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    EU A29WP Releases Data Protection Officer Guidelines

    Feb 08, 2017

    The EU’s Article 29 Working Party has published new guidelines on the role of data protection officers (DPOs) under the General Data Protection Regulation (GDPR).

    DPOs are considered a cornerstone of data protection compliance, and the guidelines will require many businesses to appoint a DPO. The guidelines also provide businesses with useful information on the appointment and responsibilities of DPOs.

    According to the guidelines, a DPO is a person (either an employee or an external consultant) who is given formal responsibility for data protection compliance within a business. Under existing EU data protection law, the approach to DPOs varies from one member state to the next. In most cases, it is not currently mandatory to appoint a DPO. However, the guidelines may change that.

    Article 37(1) of the GDPR requires a member state to appoint a DPO if:

    • The relevant data processing activity is carried out by a public authority or body;
    • The core activities of the relevant business involve regular and systematic monitoring of individuals, on a large scale; or
    • The core activities of the relevant business involve processing of sensitive personal data, or data relating to criminal convictions and offences, on a large scale.

    The guidelines recommend that businesses should keep records of any decision to appoint, or not appoint, a DPO, and any analysis undertaken in connection with that decision. The guidelines detail the appointment of a DPO:

    • Appointing a DPO voluntarily: A business can voluntarily appoint a DPO even if it is not legally required to do so. However, it is important to note that a business that appoints a DPO voluntarily must still comply with the full range of DPO-related compliance obligations, just as if they were required to appoint a DPO.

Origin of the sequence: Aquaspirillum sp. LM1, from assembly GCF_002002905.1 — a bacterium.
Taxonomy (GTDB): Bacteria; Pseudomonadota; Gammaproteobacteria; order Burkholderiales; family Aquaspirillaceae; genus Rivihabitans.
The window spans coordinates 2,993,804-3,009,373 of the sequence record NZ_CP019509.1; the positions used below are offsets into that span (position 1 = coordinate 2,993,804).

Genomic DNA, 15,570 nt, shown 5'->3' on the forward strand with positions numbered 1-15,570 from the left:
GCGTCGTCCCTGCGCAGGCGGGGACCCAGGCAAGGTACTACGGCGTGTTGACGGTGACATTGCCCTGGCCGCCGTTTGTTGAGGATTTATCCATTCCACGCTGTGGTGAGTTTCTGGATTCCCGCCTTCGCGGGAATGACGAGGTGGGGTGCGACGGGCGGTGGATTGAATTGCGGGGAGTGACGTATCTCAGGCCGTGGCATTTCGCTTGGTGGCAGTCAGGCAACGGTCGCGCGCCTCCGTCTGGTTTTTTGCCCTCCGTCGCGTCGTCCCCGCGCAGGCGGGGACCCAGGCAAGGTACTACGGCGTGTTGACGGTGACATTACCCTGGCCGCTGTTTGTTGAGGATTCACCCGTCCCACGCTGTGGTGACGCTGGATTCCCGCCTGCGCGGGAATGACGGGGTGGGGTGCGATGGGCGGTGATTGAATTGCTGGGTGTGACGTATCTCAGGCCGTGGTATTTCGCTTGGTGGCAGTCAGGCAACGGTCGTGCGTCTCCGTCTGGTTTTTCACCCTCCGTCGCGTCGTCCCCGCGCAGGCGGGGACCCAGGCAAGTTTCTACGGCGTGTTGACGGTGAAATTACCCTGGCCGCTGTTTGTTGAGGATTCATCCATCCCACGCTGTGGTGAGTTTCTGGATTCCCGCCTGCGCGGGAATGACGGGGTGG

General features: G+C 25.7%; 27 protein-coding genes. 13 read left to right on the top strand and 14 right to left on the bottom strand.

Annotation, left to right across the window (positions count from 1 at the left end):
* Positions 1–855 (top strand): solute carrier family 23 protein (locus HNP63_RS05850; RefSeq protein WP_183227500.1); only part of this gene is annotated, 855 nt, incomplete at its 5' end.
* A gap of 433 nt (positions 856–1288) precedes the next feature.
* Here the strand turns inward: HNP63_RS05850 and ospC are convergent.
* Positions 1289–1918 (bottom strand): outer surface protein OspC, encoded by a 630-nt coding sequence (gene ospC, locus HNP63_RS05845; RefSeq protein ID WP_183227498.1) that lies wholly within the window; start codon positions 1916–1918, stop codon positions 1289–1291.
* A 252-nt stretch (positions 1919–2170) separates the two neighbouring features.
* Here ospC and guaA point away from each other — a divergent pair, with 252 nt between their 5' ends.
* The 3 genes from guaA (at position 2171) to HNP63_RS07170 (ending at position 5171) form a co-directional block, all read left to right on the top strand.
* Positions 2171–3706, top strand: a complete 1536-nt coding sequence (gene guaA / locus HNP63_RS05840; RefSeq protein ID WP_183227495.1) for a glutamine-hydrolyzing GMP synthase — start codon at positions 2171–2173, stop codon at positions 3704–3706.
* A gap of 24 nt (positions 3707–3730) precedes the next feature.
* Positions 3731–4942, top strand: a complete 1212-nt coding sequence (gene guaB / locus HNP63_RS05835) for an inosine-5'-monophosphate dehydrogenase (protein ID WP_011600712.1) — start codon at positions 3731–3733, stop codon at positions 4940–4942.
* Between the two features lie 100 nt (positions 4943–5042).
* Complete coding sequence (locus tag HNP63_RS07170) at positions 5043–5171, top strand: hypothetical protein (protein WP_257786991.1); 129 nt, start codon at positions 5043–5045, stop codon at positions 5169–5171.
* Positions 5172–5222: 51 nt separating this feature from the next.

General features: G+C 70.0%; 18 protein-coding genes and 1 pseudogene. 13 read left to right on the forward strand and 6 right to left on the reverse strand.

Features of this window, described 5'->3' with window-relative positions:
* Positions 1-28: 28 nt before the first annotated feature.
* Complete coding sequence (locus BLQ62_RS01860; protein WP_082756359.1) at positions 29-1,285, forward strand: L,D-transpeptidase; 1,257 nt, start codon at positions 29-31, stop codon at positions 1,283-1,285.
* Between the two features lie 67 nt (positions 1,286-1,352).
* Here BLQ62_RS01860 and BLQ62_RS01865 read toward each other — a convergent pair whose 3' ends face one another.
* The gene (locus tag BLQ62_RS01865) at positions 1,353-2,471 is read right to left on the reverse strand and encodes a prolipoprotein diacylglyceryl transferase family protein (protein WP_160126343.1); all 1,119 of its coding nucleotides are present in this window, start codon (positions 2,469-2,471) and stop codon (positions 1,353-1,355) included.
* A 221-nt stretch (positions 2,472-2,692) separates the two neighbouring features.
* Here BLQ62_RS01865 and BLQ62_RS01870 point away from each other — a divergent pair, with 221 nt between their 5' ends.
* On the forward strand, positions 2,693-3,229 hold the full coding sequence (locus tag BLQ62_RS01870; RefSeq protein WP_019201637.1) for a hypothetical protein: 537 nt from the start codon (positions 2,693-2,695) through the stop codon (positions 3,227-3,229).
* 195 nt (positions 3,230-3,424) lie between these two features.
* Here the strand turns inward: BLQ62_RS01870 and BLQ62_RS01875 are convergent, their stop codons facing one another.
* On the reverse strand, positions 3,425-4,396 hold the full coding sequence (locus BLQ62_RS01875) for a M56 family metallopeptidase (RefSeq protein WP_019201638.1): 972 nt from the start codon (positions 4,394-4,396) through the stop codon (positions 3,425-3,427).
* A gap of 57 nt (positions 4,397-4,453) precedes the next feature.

• Appointing a non-DPO to a data protection compliance role: Businesses that are not mandated to appoint a DPO may instead appoint other staff to perform tasks relating to data protection compliance. But such staff should not be referred to as “DPOs” or “Data Protection Officers” (even informally) to avoid any risk of confusion.
    • Appointing a group DPO: A single DPO can be appointed for a corporate group (or several entities within a group) if he or she is easily accessible from each business location for which he or she is responsible. This requires that the communication with the DPO may take place in the language used by the respective data protection authorities and data subjects.
    • Appointing DPO team: Depending on the size and structure of a business, it may need a team of individuals (a formal DPO and his/her staff) to fulfil the DPO obligations. If a business decides to adopt this approach, it will need to clearly establish the roles and responsibilities within that team and designate a lead contact who is responsible for that team.